Not only that, you will also receive The Released Badge which is presented to anglers who catch and release their first trophy fish of qualifying size in any one of the 30 eligible species categories. As well as the Bronze Badge which is award to an angler who catches their first trophy fish of qualifying size again in one of the eligible species categories. I have to admit it is pretty cool to see a picture of yourself and your catch on the Master Angler Awards website.
It doesn’t stop there, you can also earn:
The Silver Badge (The Expert)
This badge is awarded to those who catch a qualifying fish from five different species of fish.
The Gold Badge (The Grand Master)
This badge is awarded to those who catch a qualifying fish from ten different species of fish.
The Platinum Badge (Elite Angler)
This badge is awarded to those who catch a qualifying fish from fifteen different species of fish.
The Diamond Badge (Ultimate Angler)
This badge is awarded to those who catch a qualifying fish from twenty different species of fish.
There are also specialist badges which are given out if you catch five qualifying fish of any one species. So if you catch 5 trophy size channel catfish your would then receive this award.
If you have younger anglers who love to fish they also have the L’il Angler Program. This program is geared towards kids 12 years of age and younger. It encourages novice anglers to get hooked on fishing and gain a little recognition while they are it. When the little anglers catch their first fish, their parents can then fill out the online form on the app, website or mail one in along with a picture to the program. Travel Manitoba will then send an embroidered crest signifying their first catch as well as a certificate of achievement. With this program there is no length requirement and the fish can be of any of the species found in Manitoba. This such an amazing program and what better way to get your little ones hooked on fishing!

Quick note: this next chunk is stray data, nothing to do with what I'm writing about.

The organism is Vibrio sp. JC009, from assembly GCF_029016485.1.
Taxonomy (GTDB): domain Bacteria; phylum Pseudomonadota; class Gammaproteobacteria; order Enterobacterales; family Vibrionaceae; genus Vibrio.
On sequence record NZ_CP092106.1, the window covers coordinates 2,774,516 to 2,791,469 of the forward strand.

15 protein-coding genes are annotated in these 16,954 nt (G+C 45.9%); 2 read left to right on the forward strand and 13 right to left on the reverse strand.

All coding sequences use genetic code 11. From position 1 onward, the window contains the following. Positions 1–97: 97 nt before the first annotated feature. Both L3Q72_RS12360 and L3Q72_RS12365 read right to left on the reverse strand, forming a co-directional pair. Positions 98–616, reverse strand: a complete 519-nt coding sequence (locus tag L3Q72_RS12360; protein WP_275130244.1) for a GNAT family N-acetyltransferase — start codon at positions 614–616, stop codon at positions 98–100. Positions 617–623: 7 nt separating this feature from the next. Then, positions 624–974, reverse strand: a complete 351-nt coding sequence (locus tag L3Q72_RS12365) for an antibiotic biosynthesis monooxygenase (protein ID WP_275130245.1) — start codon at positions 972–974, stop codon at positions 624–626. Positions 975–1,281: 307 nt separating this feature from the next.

When Did The Program Start
The Manitoba Angler Program was originally started by the Neepawa Game and Fish Association back in 1958 and was started to recognize anglers who caught trophy fish in Manitoba waters. The program became an instant success which overwhelmed the association so the Department of Tourism took the program over in 1960. In the beginning the first certificates and badges were issued to 480 anglers catching a trophy fish of seven different species. In 1986 the Master Angler Program became computerized due to its popularity with automated awards then being issued in 1987. By 1999 it had grown to 11,000 entries in 28 species of trophy fish bringing the total number caught and registered to over 100,000. As of today 10,000 entries are submitted to the program each year, this also includes submissions into the L’il Angler Program which was first introduced in 2002. Today there are now over 360,000 registered trophy fish caught with 30 different species in the Master Angler Program which is absolutely amazing. This just goes to show how being a responsible angler and following the rules, as well as letting those fish go so they can grow, leads to so many trophy fish!
People across Canada and the United States visit Manitoba each year to explore the bountiful waters seeking trophy size fish as well as trying to pursue Bronze, Silver, Gold, Platinum, Diamond and Specialist award badges. I was born in Manitoba and am lucky that we get to go back often to visit family as well as fishing. My next goal is to catch a Greenback walleye from Lake Winnipeg, that one has been on my bucket list for awhile now! If you ever get a chance to fish in Manitoba waters make sure you check out the Manitoba Master Angler website for the length requirements before you go, you never know that next cast just might land you a trophy fish!!